THE family of Burnley rail campaigner Mr Graham Nuttall – found dead on moors in Wales with his Border collie Ruswarp alive by his side after 11 weeks – have backed a campaign to create a statue of the heroic dog.
In the 1980s, Mr Nuttall and Colne man Mr David Burton launched the campaign to save the Settle-Carlisle railway line, which was under threat of closure. Today, the line is busier than ever, open 24 hours a day.
Mr Nuttall, from Duke Bar, became the first secretary of the Friends of the Settle-Carlisle Line. His tragic story cast a shadow over the Friends' early days, but proved an inspiration, too.
He and faithful Ruswarp – pronounced "Russup" – were inseparable.
Mr Nuttall lived just long enough to see the line's reprieve in 1989, for on January 20th, 1990, he went missing. He and Ruswarp got day return tickets from Burnley to Llandrindod Wells to go walking in the Welsh mountains. But Mr Nuttall never returned.
His body was found on April 7th by a mountain stream. Nearby was Ruswarp, so weak the 14-year-old dog had to be carried off the mountain. He had stayed with his master's body for 11 winter weeks.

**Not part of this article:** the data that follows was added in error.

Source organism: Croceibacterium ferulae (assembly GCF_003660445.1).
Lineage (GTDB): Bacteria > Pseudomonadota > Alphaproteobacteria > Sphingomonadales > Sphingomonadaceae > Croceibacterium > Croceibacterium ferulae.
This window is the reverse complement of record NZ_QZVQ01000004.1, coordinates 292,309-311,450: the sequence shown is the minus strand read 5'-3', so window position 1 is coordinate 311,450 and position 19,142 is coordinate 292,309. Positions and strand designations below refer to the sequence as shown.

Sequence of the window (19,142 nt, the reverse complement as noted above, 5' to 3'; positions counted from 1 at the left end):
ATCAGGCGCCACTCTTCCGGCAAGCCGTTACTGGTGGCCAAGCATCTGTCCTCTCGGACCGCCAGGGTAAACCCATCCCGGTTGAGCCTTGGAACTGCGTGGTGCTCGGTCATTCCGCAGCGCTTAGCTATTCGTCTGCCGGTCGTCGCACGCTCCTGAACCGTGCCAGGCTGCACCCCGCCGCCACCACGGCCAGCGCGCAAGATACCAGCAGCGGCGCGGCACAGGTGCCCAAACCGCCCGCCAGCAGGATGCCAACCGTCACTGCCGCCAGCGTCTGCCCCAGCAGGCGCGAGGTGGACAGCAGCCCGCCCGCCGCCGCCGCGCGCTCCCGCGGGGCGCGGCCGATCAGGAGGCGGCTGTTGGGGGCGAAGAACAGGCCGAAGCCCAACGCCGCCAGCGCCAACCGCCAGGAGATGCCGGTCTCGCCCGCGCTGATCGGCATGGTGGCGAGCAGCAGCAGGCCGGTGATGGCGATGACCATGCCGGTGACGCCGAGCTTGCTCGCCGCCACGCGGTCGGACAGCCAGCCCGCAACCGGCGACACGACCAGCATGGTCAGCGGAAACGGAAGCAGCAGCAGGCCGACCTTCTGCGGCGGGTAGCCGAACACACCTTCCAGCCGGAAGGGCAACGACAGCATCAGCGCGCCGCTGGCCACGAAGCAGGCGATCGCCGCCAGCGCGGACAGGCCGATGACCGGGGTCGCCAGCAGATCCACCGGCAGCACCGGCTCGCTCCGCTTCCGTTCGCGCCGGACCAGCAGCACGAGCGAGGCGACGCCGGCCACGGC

Ruswarp lived just long enough to attend Mr Nuttall's funeral.
A plaque was put up at Burnley railway station and there is a dedication on a platform bench at Garsdale station on the Settle-Carlisle line which is about to be restored and a life-size bronze statue of Ruswarp will take pride of place.
The sculpture will cost 8,000 and an appeal has been launched. If you would like to contribute to the Ruswarp memorial fund, send cheques, payable to The Ruswarp Memorial Fund, to Friends project officer Josie Perriman, at Foresters Cottage, 2 Howson's Yard, Settle BD24 2EG.
You can contribute online by clicking on Ruswarp Appeal at the Friends' web shop at www.settle-carlisle.com